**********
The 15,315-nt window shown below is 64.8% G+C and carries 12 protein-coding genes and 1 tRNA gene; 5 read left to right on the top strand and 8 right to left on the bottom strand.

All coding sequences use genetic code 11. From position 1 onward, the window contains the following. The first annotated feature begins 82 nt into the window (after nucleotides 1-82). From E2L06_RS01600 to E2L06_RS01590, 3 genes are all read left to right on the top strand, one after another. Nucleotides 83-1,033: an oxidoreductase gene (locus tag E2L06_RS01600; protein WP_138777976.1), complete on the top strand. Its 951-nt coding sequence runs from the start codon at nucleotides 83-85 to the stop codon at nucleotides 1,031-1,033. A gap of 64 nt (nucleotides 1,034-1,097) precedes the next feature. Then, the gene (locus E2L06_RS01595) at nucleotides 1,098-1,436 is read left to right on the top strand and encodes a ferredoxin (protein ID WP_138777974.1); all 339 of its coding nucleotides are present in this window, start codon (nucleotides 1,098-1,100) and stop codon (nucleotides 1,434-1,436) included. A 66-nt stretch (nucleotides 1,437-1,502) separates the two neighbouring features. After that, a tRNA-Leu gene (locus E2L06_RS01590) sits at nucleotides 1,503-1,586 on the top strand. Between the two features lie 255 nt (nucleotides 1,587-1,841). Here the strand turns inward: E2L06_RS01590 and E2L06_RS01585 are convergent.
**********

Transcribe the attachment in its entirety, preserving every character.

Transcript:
The 15,315-nt window shown below is 64.8% G+C and carries 12 protein-coding genes and 1 tRNA gene; 5 read left to right on the top strand and 8 right to left on the bottom strand.

All coding sequences use genetic code 11. From position 1 onward, the window contains the following. The first annotated feature begins 82 nt into the window (after nucleotides 1-82). From E2L06_RS01600 to E2L06_RS01590, 3 genes are all read left to right on the top strand, one after another. Nucleotides 83-1,033: an oxidoreductase gene (locus tag E2L06_RS01600; protein WP_138777976.1), complete on the top strand. Its 951-nt coding sequence runs from the start codon at nucleotides 83-85 to the stop codon at nucleotides 1,031-1,033. A gap of 64 nt (nucleotides 1,034-1,097) precedes the next feature. Then, the gene (locus E2L06_RS01595) at nucleotides 1,098-1,436 is read left to right on the top strand and encodes a ferredoxin (protein ID WP_138777974.1); all 339 of its coding nucleotides are present in this window, start codon (nucleotides 1,098-1,100) and stop codon (nucleotides 1,434-1,436) included. A 66-nt stretch (nucleotides 1,437-1,502) separates the two neighbouring features. After that, a tRNA-Leu gene (locus E2L06_RS01590) sits at nucleotides 1,503-1,586 on the top strand. Between the two features lie 255 nt (nucleotides 1,587-1,841). Here the strand turns inward: E2L06_RS01590 and E2L06_RS01585 are convergent.